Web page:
“I thought it was a physical crash because he’d been going so hard for so long that his body just needed to recharge and recuperate,” she said. “And his mind, too. What I saw was weights being packed on him throughout the season. Another season, there’s another weight and another weight being packed on him.
"And he pushes through because he’s a warrior and that’s what he does. But when it’s done, that’s when he crashes and the weight all comes off.”
'Life’s a beach'
A self-proclaimed taskmaster, Damon had nearly fulfilled one of the biggest tasks he set out to accomplish when he took over the Washburn Rural wrestling program. In 2018, the Junior Blues posted their highest state finish ever, taking second to Olathe North.
A high-water mark for the program, it still came at an agonizing price. A mere 1.5 points separated Rural from its first state title, leaving so many “what ifs” on the table.
Damon was spent, physically and emotionally.
“I just basically stayed at home and couldn’t get out of bed,” he said.
Part of it was sheer exhaustion from the season, something he said he deals with every season. But a big part of it was the mental battle he’d been fighting.
“It kind of feels like you’re on a beach and there are tides,” he said. “I know it’s different for everybody, so I can only speak to my experience. But you’ll have some times, months at a time, where the tide’s out and you’ll feel great. And then out of nowhere, a wave crashes in, and you have to deal with it. Sometimes it lasts for an afternoon, sometimes it lasts for a month.
“Every year, I’ve taken that Monday after the state tournament off and slept all day. For whatever reason, that’s when it hits the hardest, and every year, it seems like it hits a little harder than the year before. The waves were becoming a little more frequent and a little bit more difficult to navigate.”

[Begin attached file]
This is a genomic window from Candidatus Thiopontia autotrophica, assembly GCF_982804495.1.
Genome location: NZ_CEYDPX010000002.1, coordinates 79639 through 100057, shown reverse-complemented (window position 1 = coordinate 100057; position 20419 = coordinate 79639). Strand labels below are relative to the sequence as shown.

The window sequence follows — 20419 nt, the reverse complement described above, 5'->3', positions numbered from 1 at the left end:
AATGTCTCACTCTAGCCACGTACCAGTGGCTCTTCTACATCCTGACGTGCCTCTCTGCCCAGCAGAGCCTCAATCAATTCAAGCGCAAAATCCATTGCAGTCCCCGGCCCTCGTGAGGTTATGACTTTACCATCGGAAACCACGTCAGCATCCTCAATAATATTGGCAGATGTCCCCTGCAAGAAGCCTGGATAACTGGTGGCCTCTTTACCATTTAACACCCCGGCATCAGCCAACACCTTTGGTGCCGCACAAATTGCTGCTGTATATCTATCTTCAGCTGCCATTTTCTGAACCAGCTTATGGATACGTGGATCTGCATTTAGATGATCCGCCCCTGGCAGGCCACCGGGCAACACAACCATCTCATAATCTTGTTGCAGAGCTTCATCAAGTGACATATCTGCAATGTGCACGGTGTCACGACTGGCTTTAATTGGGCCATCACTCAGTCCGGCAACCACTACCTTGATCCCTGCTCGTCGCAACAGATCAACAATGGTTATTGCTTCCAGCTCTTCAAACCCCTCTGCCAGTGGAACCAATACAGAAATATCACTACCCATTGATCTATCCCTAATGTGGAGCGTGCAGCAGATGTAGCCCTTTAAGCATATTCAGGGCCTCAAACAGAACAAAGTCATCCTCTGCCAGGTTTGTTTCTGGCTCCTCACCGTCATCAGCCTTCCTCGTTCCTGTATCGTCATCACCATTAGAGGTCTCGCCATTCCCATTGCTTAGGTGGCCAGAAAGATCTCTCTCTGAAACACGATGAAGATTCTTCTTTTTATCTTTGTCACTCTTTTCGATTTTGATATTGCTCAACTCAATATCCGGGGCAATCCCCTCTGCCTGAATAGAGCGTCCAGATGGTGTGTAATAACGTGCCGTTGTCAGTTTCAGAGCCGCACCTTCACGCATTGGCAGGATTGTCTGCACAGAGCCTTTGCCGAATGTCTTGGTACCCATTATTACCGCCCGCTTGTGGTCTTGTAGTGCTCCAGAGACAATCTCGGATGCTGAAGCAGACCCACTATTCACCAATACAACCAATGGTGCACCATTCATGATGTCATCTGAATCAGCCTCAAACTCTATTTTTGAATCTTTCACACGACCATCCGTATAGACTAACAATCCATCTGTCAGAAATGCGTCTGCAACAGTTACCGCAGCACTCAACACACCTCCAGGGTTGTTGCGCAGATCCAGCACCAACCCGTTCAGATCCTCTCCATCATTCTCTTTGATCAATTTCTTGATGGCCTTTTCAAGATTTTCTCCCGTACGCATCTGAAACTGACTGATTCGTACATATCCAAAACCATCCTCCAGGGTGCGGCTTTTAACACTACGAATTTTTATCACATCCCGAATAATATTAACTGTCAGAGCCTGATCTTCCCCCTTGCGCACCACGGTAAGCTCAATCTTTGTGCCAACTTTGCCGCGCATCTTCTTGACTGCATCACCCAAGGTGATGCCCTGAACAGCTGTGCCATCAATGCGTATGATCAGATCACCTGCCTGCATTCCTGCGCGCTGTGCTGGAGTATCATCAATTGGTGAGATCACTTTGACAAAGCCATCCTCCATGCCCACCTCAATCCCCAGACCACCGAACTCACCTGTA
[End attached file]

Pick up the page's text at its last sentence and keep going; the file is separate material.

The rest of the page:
Resolved to complete the task of bringing home a state championship for Washburn Rural, Damon put his thoughts of resigning aside. He maintained his warrior mindset and pushed through.
It’s always been that way. Set a task. Accomplish it. Set another one. Keep going.
“It’s been that way my entire life,” he said. “But there’s a point where there’s diminishing returns when you’re always saying what’s next. Well this year, there’s no way to top what we just did. You can’t beat 19-0 and a state championship, that’s as good as you can possibly do.”
'It was like looking in a mirror'
Damon Parker didn't know the man whose funeral he was attending. His reason for being there to support his wife, Lindsay, who had been the man’s co-worker at Advisors Excel.
Didn’t know his successes. Didn’t know his personality. Didn’t know his inner demons that ultimately led to him taking his own life.
Yet sitting in the balcony staring down at the casket, Damon said, “It was like looking in a mirror.”
“I had a million thoughts going through my head the entire time,” he said. “All I saw was myself. I’ve never considered suicide, but then I’m guessing 10 years ago neither did he.”
If the visual image didn’t hit home hard enough for Damon, the words of the eulogy given by the pastor and written by Advisors Excel owner and founder Cody Foster did. They spoke a message that Parker not only needed to hear but also in some ways felt were unintentionally directed to him.
“It was something to the effect of: ‘We need to make this a not-taboo subject, and the only way that’s going to change is if people are open about it and willing to have tough conversations,’” Damon said. “That was my moment where I was like: ‘He’s right. I need to talk about this.’”
On the way home, he opened up to Lindsay about everything he had been going through. They’d been married for 14-plus years, and it was the first time he’d ever shared the battles he was fighting with her.
It was like a bombshell.
“I had no clue,” Lindsay said.
Most people might never know it, but Damon Parker is somewhat of an introvert.
As publicly outgoing and energetic as he comes across, privately he’s very much reserved, particularly when it comes to his emotions.
“Everybody has different masks that they wear,” Damon said. “You have a different mask if you’re at Christmas dinner with your parents or sitting in a corner for a wrestling match or standing on a stage talking to people. Everybody has their own image they cultivate that they want to project. I essentially have become a master of that.